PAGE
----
Portlock Point. This is a very secluded but beautiful spot that is not well known, even by locals. Most of the times we went, there were only a few folks, mainly fishing. During whale watching season I’ve seen maybe a dozen folks there. The reason nobody knows about it is because it’s at the end of a dead-end road in an upscale residential district and is practically invisible from the road. We found it by accident. The Woman and I were trolling through Portlock, lusting in our hearts after all the multi-million dollar homes with views of Diamond Head. There are basically three streets that run the length of the ridge, terraced up so that all houses have great views. On the top-most street (Lumahai Street) we got to the cul-de-sac on the makai (ocean) end. Between two houses I noticed a blue sign on a pole next to a trash can. The trash can was of the style used in parks, not what you’d normally see in a residential neighborhood. We pulled closer and realized the sign was a list of park regulations. Somewhere back there was a park. We parked the car and took a look. There was a 10-foot gap between two properties and a trail leading almost straight down. We scrambled down, using the chain-link fence for balance, turned a corner and came out onto a ledge about 20 feet above the water. Some more pics here and here.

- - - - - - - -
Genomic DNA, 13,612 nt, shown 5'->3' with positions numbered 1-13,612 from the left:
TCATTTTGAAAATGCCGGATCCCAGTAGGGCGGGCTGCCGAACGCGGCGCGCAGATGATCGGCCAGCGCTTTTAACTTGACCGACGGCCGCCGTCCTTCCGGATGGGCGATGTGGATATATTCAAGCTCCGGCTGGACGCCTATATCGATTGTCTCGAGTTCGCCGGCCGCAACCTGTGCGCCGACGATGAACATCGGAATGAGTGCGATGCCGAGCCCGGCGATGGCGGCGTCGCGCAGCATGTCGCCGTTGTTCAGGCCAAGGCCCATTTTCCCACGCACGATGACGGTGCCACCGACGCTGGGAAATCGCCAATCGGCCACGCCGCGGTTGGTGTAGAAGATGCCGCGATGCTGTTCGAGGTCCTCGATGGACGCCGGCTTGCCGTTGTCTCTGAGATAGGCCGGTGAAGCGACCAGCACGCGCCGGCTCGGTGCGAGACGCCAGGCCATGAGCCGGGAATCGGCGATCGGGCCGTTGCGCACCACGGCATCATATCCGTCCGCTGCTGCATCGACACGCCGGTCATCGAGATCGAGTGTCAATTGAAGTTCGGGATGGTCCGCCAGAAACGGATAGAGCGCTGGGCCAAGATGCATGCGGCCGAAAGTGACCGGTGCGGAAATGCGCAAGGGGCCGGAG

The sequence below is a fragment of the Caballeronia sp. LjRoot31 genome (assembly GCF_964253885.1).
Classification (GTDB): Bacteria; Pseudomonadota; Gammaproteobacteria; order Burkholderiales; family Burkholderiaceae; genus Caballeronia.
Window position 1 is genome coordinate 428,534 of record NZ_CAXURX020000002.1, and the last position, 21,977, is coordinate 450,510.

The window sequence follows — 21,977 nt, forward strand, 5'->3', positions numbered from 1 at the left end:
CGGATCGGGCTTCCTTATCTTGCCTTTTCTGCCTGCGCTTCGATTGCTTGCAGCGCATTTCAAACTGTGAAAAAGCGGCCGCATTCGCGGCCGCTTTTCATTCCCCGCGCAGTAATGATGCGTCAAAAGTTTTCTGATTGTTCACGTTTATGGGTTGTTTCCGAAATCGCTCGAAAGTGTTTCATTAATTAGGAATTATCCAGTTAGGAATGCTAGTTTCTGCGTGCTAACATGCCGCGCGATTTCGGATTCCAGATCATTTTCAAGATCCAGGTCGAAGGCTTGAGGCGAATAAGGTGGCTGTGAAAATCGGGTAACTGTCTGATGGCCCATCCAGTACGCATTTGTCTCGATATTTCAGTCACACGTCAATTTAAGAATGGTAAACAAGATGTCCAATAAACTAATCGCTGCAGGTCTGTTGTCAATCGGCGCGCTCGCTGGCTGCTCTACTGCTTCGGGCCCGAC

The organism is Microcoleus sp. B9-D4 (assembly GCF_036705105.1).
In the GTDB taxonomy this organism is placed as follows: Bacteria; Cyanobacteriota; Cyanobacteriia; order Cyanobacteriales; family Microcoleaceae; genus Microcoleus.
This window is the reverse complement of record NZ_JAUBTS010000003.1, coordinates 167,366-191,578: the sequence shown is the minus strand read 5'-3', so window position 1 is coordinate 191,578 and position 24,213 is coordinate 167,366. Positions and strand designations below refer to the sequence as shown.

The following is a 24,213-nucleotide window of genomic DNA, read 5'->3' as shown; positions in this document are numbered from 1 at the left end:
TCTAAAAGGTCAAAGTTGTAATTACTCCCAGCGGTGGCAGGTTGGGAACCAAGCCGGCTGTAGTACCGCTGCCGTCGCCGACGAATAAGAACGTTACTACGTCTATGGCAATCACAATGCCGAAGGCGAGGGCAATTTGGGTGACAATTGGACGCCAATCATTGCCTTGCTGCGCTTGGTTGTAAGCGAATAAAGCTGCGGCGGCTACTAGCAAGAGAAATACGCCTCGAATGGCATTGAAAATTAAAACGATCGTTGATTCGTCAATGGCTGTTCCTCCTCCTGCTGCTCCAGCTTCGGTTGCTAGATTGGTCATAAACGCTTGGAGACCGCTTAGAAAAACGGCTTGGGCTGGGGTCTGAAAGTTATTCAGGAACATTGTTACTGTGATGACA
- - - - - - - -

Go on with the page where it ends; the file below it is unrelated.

Hike. There are a lot of very cool hiking trails on Oahu. I’ve only been on a few. My favorite is Mariner’s Ridge. The views from the top are incredible. You are on the ridge of the Ko’olau Mountains and can see both sides of the island, from Sandy's Beach to Diamond Head on the south shore and from Makapu’u to Chinaman’s hat on the windward side. You can also look directly down into Koko crater. Inside Koko crater is a nice little flat hike through the botanical gardens. On the makai (ocean) side of Koko crater is an insane hike: 1,000+ stairs straight up to the top of the crater. I didn’t do that one. There are many other very stunning hikes I haven’t been on.


Lots of nice things on Kauai, but two stand out for me as a must-see.

Waimea Canyon, the Grand Canyon of the Pacific, runs up from the ocean toward the top of Mount Wai’ale’ale, the wettest spot on earth with an average annual rainfall of 460 inches. The canyon is 10 miles long, 1 mile across and 3,500 feet deep. Lots of hiking trails.

Napali Coast. Sixteen miles of seemingly razor-sharp cliffs jutting 4,000 feet up from the ocean. Incredible hiking trails. Good place for a zodiac, catamaran or kayak tour. Especially during whale watching season.


For another time.

Sunday, June 08, 2008

Nemo's Coffee - Guest Review

20,000 leagues of coffee


by Donita K. Paul, author of The Dragon Keeper Chronicles

Retail coffee? What is that? Entire shops dedicated to a quick cup of zooped-up caffeine or de-zooped coffee. Incorporated in places to indulge have multiplied like a virus. Thank heavens for an alternative—a place with competitive prices, and a non-manufactured, cookie-cut atmosphere.

Nemo’s Coffee is managed and owned by Tracy Anderson who has been in coffee for fifteen years! I wanted to backtrack in the conversation and ask how someone can be in coffee, but our chat barreled along and I never found out. Her coffee shop is the in place for the savvy folks of the neighborhood.